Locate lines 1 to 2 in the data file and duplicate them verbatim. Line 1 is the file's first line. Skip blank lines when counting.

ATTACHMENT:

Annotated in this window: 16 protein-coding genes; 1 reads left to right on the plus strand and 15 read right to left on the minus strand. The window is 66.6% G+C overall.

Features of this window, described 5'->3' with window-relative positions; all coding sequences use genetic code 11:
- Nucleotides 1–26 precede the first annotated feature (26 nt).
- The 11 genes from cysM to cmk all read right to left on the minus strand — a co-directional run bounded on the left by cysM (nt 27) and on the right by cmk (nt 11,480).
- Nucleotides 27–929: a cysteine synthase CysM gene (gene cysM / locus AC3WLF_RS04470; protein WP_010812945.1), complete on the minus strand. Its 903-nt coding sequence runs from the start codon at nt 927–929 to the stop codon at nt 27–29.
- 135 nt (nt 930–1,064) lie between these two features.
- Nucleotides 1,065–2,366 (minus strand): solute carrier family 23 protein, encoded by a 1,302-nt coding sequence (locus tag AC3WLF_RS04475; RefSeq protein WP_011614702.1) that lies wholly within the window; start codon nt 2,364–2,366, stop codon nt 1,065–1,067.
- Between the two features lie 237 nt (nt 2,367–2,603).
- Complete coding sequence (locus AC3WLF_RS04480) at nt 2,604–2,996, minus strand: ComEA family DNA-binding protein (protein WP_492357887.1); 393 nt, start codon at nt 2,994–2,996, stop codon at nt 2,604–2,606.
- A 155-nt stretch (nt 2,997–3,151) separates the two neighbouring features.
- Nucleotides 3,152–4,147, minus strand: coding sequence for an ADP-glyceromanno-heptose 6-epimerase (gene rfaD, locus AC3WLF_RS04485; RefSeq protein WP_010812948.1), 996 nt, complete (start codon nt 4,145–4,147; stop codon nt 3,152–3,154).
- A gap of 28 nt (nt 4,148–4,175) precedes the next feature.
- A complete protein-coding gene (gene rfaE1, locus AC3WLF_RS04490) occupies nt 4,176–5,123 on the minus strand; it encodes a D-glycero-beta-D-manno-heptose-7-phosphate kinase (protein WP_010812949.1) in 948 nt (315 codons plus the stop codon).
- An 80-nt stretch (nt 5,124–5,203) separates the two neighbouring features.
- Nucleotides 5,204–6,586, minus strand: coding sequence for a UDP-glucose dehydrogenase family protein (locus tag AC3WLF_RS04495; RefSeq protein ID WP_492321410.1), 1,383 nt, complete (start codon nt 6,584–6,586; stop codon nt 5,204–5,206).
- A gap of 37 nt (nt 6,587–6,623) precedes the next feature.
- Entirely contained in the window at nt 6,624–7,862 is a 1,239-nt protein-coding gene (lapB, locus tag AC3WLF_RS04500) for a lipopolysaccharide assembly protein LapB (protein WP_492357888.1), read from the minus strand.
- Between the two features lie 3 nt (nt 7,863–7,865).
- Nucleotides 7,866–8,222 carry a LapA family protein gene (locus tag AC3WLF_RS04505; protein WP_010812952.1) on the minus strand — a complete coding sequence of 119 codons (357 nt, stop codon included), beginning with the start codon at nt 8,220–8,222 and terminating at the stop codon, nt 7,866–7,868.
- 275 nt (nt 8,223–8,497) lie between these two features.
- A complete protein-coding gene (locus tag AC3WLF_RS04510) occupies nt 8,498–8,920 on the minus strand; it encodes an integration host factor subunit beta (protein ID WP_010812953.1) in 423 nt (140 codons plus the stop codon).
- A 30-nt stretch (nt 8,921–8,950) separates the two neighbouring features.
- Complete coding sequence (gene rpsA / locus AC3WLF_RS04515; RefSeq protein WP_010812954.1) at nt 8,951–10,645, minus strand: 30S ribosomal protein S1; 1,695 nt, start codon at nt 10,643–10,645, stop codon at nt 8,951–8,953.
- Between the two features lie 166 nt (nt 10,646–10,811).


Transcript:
Annotated in this window: 16 protein-coding genes; 1 reads left to right on the plus strand and 15 read right to left on the minus strand. The window is 66.6% G+C overall.

Features of this window, described 5'->3' with window-relative positions; all coding sequences use genetic code 11: